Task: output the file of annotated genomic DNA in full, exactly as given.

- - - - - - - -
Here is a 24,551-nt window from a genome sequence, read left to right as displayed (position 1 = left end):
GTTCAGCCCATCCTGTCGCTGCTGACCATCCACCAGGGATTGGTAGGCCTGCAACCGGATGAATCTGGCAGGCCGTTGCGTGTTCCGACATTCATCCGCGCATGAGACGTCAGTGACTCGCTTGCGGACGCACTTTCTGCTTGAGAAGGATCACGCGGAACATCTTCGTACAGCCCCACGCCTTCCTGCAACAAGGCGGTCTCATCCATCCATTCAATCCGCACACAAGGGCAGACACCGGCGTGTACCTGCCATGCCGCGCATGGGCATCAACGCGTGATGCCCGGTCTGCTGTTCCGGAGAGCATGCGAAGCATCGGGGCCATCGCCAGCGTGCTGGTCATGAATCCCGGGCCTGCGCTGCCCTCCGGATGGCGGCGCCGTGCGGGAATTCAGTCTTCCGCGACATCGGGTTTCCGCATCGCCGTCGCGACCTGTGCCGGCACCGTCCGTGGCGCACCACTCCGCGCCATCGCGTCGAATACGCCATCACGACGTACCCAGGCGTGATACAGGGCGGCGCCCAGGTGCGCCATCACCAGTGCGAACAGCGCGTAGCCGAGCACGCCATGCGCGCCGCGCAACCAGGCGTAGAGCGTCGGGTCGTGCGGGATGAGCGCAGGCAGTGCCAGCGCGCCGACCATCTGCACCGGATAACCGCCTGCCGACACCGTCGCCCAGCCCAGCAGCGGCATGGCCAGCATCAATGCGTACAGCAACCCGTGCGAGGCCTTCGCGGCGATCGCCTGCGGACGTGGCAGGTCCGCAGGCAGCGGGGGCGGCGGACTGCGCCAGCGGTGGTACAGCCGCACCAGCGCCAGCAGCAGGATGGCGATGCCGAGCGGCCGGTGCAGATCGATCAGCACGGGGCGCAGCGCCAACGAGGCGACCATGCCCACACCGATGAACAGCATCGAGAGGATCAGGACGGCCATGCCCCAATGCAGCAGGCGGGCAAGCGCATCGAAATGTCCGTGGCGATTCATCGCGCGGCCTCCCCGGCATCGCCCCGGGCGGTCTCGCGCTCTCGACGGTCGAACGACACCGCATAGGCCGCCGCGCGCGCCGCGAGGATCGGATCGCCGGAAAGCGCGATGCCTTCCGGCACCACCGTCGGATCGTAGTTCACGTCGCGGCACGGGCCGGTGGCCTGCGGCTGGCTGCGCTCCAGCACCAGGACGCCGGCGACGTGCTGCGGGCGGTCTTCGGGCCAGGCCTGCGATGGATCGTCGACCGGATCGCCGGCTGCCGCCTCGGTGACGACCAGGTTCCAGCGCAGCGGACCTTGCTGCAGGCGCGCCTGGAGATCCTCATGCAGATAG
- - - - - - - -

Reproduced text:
Here is a 24,551-nt window from a genome sequence, read left to right as displayed (position 1 = left end):
GTTCAGCCCATCCTGTCGCTGCTGACCATCCACCAGGGATTGGTAGGCCTGCAACCGGATGAATCTGGCAGGCCGTTGCGTGTTCCGACATTCATCCGCGCATGAGACGTCAGTGACTCGCTTGCGGACGCACTTTCTGCTTGAGAAGGATCACGCGGAACATCTTCGTACAGCCCCACGCCTTCCTGCAACAAGGCGGTCTCATCCATCCATTCAATCCGCACACAAGGGCAGACACCGGCGTGTACCTGCCATGCCGCGCATGGGCATCAACGCGTGATGCCCGGTCTGCTGTTCCGGAGAGCATGCGAAGCATCGGGGCCATCGCCAGCGTGCTGGTCATGAATCCCGGGCCTGCGCTGCCCTCCGGATGGCGGCGCCGTGCGGGAATTCAGTCTTCCGCGACATCGGGTTTCCGCATCGCCGTCGCGACCTGTGCCGGCACCGTCCGTGGCGCACCACTCCGCGCCATCGCGTCGAATACGCCATCACGACGTACCCAGGCGTGATACAGGGCGGCGCCCAGGTGCGCCATCACCAGTGCGAACAGCGCGTAGCCGAGCACGCCATGCGCGCCGCGCAACCAGGCGTAGAGCGTCGGGTCGTGCGGGATGAGCGCAGGCAGTGCCAGCGCGCCGACCATCTGCACCGGATAACCGCCTGCCGACACCGTCGCCCAGCCCAGCAGCGGCATGGCCAGCATCAATGCGTACAGCAACCCGTGCGAGGCCTTCGCGGCGATCGCCTGCGGACGTGGCAGGTCCGCAGGCAGCGGGGGCGGCGGACTGCGCCAGCGGTGGTACAGCCGCACCAGCGCCAGCAGCAGGATGGCGATGCCGAGCGGCCGGTGCAGATCGATCAGCACGGGGCGCAGCGCCAACGAGGCGACCATGCCCACACCGATGAACAGCATCGAGAGGATCAGGACGGCCATGCCCCAATGCAGCAGGCGGGCAAGCGCATCGAAATGTCCGTGGCGATTCATCGCGCGGCCTCCCCGGCATCGCCCCGGGCGGTCTCGCGCTCTCGACGGTCGAACGACACCGCATAGGCCGCCGCGCGCGCCGCGAGGATCGGATCGCCGGAAAGCGCGATGCCTTCCGGCACCACCGTCGGATCGTAGTTCACGTCGCGGCACGGGCCGGTGGCCTGCGGCTGGCTGCGCTCCAGCACCAGGACGCCGGCGACGTGCTGCGGGCGGTCTTCGGGCCAGGCCTGCGATGGATCGTCGACCGGATCGCCGGCTGCCGCCTCGGTGACGACCAGGTTCCAGCGCAGCGGACCTTGCTGCAGGCGCGCCTGGAGATCCTCATGCAGATAG